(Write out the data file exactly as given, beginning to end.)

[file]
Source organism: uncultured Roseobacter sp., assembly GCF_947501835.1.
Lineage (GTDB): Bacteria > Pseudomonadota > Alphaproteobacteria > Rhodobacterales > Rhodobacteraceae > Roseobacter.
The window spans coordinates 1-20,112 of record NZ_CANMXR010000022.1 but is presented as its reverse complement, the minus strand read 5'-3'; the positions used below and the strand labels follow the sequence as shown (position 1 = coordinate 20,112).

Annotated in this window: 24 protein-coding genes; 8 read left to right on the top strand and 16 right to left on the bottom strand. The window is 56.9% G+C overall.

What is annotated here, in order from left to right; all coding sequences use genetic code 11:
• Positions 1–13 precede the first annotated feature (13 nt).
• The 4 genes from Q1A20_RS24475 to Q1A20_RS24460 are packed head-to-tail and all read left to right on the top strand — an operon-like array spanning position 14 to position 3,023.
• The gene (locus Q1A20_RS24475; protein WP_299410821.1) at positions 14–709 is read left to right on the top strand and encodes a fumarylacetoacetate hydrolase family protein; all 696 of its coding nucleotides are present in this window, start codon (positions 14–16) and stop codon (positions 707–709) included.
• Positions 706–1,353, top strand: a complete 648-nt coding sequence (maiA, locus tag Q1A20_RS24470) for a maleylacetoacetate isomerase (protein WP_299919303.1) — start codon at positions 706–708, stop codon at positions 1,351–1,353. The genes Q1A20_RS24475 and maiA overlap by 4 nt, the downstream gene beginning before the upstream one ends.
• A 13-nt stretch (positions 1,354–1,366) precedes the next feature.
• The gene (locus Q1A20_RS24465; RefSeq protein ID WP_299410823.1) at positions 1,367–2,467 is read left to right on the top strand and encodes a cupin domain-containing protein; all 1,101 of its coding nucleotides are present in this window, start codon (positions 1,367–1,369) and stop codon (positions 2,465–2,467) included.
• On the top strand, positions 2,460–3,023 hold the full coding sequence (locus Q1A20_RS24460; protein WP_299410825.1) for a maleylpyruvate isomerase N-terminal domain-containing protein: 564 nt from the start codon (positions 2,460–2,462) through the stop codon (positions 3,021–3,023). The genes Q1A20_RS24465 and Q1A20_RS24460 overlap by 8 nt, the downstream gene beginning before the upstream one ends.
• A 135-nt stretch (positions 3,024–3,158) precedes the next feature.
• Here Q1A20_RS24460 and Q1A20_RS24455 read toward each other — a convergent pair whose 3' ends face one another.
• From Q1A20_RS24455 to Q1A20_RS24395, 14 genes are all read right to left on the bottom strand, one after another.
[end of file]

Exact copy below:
Source organism: uncultured Roseobacter sp., assembly GCF_947501835.1.
Lineage (GTDB): Bacteria > Pseudomonadota > Alphaproteobacteria > Rhodobacterales > Rhodobacteraceae > Roseobacter.
The window spans coordinates 1-20,112 of record NZ_CANMXR010000022.1 but is presented as its reverse complement, the minus strand read 5'-3'; the positions used below and the strand labels follow the sequence as shown (position 1 = coordinate 20,112).

Annotated in this window: 24 protein-coding genes; 8 read left to right on the top strand and 16 right to left on the bottom strand. The window is 56.9% G+C overall.

What is annotated here, in order from left to right; all coding sequences use genetic code 11:
• Positions 1–13 precede the first annotated feature (13 nt).
• The 4 genes from Q1A20_RS24475 to Q1A20_RS24460 are packed head-to-tail and all read left to right on the top strand — an operon-like array spanning position 14 to position 3,023.
• The gene (locus Q1A20_RS24475; protein WP_299410821.1) at positions 14–709 is read left to right on the top strand and encodes a fumarylacetoacetate hydrolase family protein; all 696 of its coding nucleotides are present in this window, start codon (positions 14–16) and stop codon (positions 707–709) included.
• Positions 706–1,353, top strand: a complete 648-nt coding sequence (maiA, locus tag Q1A20_RS24470) for a maleylacetoacetate isomerase (protein WP_299919303.1) — start codon at positions 706–708, stop codon at positions 1,351–1,353. The genes Q1A20_RS24475 and maiA overlap by 4 nt, the downstream gene beginning before the upstream one ends.
• A 13-nt stretch (positions 1,354–1,366) precedes the next feature.
• The gene (locus Q1A20_RS24465; RefSeq protein ID WP_299410823.1) at positions 1,367–2,467 is read left to right on the top strand and encodes a cupin domain-containing protein; all 1,101 of its coding nucleotides are present in this window, start codon (positions 1,367–1,369) and stop codon (positions 2,465–2,467) included.
• On the top strand, positions 2,460–3,023 hold the full coding sequence (locus Q1A20_RS24460; protein WP_299410825.1) for a maleylpyruvate isomerase N-terminal domain-containing protein: 564 nt from the start codon (positions 2,460–2,462) through the stop codon (positions 3,021–3,023). The genes Q1A20_RS24465 and Q1A20_RS24460 overlap by 8 nt, the downstream gene beginning before the upstream one ends.
• A 135-nt stretch (positions 3,024–3,158) precedes the next feature.
• Here Q1A20_RS24460 and Q1A20_RS24455 read toward each other — a convergent pair whose 3' ends face one another.
• From Q1A20_RS24455 to Q1A20_RS24395, 14 genes are all read right to left on the bottom strand, one after another.